A crop, by definition, removes pixels. Therefore you must lose resolution (pixels)..
Does "resolution" perhaps mean something different in your mind?.
Tim'Be the change you wish to see in the world.' -Mahatma Gandhihttp://www.flickr.com/photos/timskis6/..
Probably. Things work differently in my mind. Perhaps resolution is the wrong word..
First of all, thanks for the quick reply..
Let's try this. The original image looks crisp and sharp. After a modest crop and a save, the image looks more grainy and dull than I think it should..
Perhaps it is normal, but if I am shooting a 12MP camera, shouldn't I be able to crop and end up with an image that is nearly as crisp as the uncropped image?.
I know a lot of this is subjective, and I'm probably using the wrong terminology...but this is the beginners questions forum and I am......obviously....painfully.....very much a beginner...
You should not see any change in image quality (sharpness, resolution,tonal range, etc) when you just crop image in CS3. So you may be doing something, perhaps unknowlingly, in processing. Do you use crop tool? if so, do you specify resolution? Do you start with Raw image, if so do you use optimum settings in Raw converter? CS3 is a complicated program and it is easy to get things wrong. Also, do you view your images at the same size on your monitor. Images look different if you view them at different percentage size. Particularly, if the image is not tack sharp, image viewed at 16.67 percent will look sharp but fuzzy at 100 percent size.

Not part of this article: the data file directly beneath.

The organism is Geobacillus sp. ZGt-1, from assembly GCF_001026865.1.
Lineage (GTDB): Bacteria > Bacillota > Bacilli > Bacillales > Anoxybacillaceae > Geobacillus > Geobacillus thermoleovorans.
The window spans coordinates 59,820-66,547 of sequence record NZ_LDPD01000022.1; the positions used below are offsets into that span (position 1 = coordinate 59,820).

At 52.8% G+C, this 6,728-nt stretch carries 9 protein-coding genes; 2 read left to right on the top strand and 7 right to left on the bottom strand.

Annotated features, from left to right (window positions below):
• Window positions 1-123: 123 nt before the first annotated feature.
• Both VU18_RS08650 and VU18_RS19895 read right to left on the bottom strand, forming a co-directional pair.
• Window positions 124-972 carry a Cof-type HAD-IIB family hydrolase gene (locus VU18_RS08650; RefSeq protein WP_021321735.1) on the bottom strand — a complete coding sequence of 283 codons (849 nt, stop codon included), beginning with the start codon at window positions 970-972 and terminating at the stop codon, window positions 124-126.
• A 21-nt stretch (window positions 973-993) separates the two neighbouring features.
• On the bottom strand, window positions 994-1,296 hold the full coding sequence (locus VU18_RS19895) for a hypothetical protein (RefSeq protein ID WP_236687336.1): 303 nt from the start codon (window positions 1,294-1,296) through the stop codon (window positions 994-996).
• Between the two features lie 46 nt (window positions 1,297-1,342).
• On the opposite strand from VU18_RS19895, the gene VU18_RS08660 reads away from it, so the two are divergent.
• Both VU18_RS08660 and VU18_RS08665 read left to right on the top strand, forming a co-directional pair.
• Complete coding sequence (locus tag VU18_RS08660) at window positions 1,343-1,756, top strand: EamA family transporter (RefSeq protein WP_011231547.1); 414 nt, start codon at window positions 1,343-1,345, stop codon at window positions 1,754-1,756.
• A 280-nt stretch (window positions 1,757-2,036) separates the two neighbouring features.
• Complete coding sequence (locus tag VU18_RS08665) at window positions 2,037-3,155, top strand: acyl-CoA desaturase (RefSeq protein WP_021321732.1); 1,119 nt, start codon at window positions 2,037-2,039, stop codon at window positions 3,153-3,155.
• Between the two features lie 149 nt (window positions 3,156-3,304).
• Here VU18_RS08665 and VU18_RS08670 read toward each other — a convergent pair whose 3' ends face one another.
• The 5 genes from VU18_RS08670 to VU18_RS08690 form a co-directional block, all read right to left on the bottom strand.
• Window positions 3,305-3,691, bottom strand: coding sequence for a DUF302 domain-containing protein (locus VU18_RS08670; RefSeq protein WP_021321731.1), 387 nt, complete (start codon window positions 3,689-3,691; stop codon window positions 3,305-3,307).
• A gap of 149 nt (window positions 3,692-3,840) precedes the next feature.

Thank you for taking the time to offer your thoughts..
I'll keep trying, taking into account your suggestions..
Sounds like either you are cropping and saving a JPEG or not viewing the image at 100%..
If you are shooting JPEG, you need to convert to a PSD or TIF before doing any modification to the image. Then you won't be degrading the image each time you modify and save. If you're not viewing at 100%, you can't make statements about how the cropping degrades the image because you're not viewing the image properly..
Additionally, every change in size softens an image and Unsharp mask is then needed to bring back the clarity.Larry Bermanhttp://BermanGraphics.com..